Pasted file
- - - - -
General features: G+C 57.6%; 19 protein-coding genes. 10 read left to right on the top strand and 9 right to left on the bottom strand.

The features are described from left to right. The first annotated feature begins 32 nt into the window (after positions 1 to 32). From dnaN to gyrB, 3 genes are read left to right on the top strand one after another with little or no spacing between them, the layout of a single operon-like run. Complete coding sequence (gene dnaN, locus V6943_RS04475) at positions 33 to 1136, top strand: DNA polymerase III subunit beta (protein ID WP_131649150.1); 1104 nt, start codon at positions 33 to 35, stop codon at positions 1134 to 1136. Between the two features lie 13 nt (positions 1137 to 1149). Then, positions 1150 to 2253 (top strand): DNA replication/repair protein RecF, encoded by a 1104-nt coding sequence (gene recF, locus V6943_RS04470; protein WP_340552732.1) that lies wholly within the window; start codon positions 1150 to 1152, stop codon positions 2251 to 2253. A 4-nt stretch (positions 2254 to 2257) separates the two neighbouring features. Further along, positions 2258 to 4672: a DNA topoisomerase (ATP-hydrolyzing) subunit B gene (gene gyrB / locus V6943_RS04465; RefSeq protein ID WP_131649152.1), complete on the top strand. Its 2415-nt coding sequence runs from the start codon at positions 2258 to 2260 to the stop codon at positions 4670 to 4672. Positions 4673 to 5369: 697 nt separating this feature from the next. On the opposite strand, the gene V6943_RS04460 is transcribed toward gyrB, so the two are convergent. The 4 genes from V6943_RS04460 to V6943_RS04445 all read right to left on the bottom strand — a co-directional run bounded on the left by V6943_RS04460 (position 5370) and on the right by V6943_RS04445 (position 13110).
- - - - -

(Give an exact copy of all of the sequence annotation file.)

General features: G+C 57.6%; 19 protein-coding genes. 10 read left to right on the top strand and 9 right to left on the bottom strand.

The features are described from left to right. The first annotated feature begins 32 nt into the window (after positions 1 to 32). From dnaN to gyrB, 3 genes are read left to right on the top strand one after another with little or no spacing between them, the layout of a single operon-like run. Complete coding sequence (gene dnaN, locus V6943_RS04475) at positions 33 to 1136, top strand: DNA polymerase III subunit beta (protein ID WP_131649150.1); 1104 nt, start codon at positions 33 to 35, stop codon at positions 1134 to 1136. Between the two features lie 13 nt (positions 1137 to 1149). Then, positions 1150 to 2253 (top strand): DNA replication/repair protein RecF, encoded by a 1104-nt coding sequence (gene recF, locus V6943_RS04470; protein WP_340552732.1) that lies wholly within the window; start codon positions 1150 to 1152, stop codon positions 2251 to 2253. A 4-nt stretch (positions 2254 to 2257) separates the two neighbouring features. Further along, positions 2258 to 4672: a DNA topoisomerase (ATP-hydrolyzing) subunit B gene (gene gyrB / locus V6943_RS04465; RefSeq protein ID WP_131649152.1), complete on the top strand. Its 2415-nt coding sequence runs from the start codon at positions 2258 to 2260 to the stop codon at positions 4670 to 4672. Positions 4673 to 5369: 697 nt separating this feature from the next. On the opposite strand, the gene V6943_RS04460 is transcribed toward gyrB, so the two are convergent. The 4 genes from V6943_RS04460 to V6943_RS04445 all read right to left on the bottom strand — a co-directional run bounded on the left by V6943_RS04460 (position 5370) and on the right by V6943_RS04445 (position 13110).